An animation of a Space Launch System rocket launch by NASA.
NASA’s safety oversight of a new exploration rocket and crew capsule lacks adequate independence and “diminishes lessons learned from the Columbia accident,” congressional watchdogs warned this week.
The U.S. Government Accountability Office said some key functions have potentially conflicting roles as the agency develops the Space Launch System rocket, Orion capsule and related ground systems for a first launch from Kennedy Space Center in late 2019.
The technical authorities responsible for monitoring engineering and safety concerns simultaneously hold positions that must help keep those programs on schedule and budget.
That puts them in the position of “grading their own homework,” the report says, and potentially makes them less likely to flag risks that would cost time or money to resolve.
“It can become a conflict of interest,” said Cristina Chaplain, author of the 51-page GAO report. “You’re under a lot of pressure to meet cost and schedule goals.”
That pressure was part of a “broken safety culture” that investigators found contributed to the loss of the shuttle Columbia and its seven-person crew during reentry in 2003.
Investigators recommended that technical authorities be kept independent from day-to-day program management to ensure engineers weren’t reluctant to raise safety concerns. The authorities are supposed to serve as checks and balances providing different points of view, so decisions aren’t made in isolation.
NASA only partially agreed with the GAO’s recommendation to change its approach, saying it had “carefully and thoughtfully” implemented lessons learned from Columbia.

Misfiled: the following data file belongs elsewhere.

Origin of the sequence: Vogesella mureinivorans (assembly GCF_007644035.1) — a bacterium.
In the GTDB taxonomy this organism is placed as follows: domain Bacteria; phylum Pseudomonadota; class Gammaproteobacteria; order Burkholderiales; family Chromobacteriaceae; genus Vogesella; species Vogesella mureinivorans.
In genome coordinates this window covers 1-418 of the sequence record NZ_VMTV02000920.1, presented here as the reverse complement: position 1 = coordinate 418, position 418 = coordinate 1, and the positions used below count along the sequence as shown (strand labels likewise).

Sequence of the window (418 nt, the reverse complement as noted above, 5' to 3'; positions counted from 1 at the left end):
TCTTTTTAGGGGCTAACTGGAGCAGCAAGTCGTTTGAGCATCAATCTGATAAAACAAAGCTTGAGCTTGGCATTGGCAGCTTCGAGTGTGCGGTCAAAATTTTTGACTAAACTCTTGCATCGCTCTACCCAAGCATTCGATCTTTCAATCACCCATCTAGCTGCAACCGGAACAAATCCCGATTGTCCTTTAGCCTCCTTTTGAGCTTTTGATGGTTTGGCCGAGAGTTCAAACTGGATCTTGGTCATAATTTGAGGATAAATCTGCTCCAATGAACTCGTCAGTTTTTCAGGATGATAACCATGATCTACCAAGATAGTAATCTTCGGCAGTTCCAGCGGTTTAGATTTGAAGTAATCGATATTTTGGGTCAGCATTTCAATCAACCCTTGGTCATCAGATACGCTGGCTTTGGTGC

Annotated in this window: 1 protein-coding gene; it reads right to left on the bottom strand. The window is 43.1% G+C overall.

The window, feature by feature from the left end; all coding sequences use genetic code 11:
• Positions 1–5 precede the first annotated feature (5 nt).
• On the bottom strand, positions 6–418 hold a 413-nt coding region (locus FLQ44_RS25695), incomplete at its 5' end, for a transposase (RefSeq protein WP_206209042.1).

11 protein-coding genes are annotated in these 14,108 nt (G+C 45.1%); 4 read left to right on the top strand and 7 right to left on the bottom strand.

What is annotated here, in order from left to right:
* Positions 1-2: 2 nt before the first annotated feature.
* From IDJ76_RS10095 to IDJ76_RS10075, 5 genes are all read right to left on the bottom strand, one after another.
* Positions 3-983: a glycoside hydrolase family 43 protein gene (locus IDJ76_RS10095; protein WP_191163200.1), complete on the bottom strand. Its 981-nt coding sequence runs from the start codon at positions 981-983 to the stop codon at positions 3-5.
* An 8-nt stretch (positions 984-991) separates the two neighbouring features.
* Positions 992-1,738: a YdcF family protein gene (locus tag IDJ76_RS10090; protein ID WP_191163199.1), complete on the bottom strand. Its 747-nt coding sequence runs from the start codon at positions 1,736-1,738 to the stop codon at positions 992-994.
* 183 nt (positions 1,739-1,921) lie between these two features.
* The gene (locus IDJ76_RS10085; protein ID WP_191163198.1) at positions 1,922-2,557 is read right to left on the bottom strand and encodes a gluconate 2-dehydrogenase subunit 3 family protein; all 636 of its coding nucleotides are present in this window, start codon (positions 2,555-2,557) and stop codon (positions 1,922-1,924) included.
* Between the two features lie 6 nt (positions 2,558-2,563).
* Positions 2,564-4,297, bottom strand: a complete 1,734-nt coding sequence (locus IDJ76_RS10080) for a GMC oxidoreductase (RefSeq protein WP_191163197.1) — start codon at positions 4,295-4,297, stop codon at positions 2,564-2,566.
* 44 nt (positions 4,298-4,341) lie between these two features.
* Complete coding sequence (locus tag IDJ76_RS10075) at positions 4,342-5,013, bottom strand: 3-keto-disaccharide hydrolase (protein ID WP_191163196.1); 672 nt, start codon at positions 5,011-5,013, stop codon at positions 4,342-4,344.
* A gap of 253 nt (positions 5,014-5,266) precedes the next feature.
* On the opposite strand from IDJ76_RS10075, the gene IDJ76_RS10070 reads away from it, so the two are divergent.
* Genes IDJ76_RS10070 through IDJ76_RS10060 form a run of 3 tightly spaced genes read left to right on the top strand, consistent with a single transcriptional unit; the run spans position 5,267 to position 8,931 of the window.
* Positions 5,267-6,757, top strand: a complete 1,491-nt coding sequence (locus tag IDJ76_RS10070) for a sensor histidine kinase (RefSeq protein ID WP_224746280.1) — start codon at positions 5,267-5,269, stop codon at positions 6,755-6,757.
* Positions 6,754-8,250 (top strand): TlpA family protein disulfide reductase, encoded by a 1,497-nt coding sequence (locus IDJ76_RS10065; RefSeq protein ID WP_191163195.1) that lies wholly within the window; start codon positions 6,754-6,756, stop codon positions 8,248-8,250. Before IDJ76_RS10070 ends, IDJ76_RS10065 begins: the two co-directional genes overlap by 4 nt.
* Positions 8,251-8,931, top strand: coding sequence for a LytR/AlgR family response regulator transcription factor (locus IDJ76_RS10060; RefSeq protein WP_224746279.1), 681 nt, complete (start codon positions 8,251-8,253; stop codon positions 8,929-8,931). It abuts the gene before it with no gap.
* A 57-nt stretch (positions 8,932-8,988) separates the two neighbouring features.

The agency said the so-called “duel-hat” approach was working well, relied on having the “right” people in dual roles, and had a strong process in place for hearing dissenting opinions.
NASA promised to evaluate that approach over the next year as the different systems are integrated for a first, unmanned test flight called Exploration Mission-1.
An official from NASA’s Aerospace Safety Advisory Panel, another independent advisory body, “stated she had no concerns” with NASA’s current approach, the GAO said.
Previously the ASAP credited “well-qualified, strong personnel” for providing sound technical oversight, while warning of risks if those roles weakened or encountered new conflicts.
However, the GAO said that the former chairman of the Columbia Accident Investigation Board, retired Admiral Hal Gehman, believes NASA should insulate technical oversight from cost and schedule pressures even during the exploration systems’ development phase.
He added, according to this week’s report, that “NASA should never be lulled into dispensing of engineering and safety independence because human spaceflight is an extremely risky enterprise.”
Chaplain said NASA has sought to address the Columbia accident recommendations, but “our findings are they just probably don’t go far enough.”
“It all comes down to space being a very unforgiving environment,” she said. “This is very complex work, so you really have to take extra steps to separate these responsibilities.”
NASA estimates it will spend $9.7 billion to prepare the SLS rocket for a first flight, along with $2.8 billion on ground systems. Another $11.3 billion will be spent to ready Orion for a first crewed flight by 2023.
Those estimates don’t count billions more spent under the canceled Constellation program.
In its report, the GAO separately called NASA “shortsighted” for refusing to detail the costs of the second SLS mission and those that follow, and suggested Congress should require those estimates.
NASA has not provided “the transparency to assess long-term affordability,” which is crucial to winning support for plans to send astronauts to Mars, the report said.
NASA responded that it has “the processes in place to provide stakeholders insight to cost, schedule and risks” as it goes about expanding exploration capabilities over many missions.
Contact Dean at 321-242-3668 or firstname.lastname@example.org. And follow on Twitter at @flatoday_jdean and on Facebook at https://www.facebook.com/FlameTrench.
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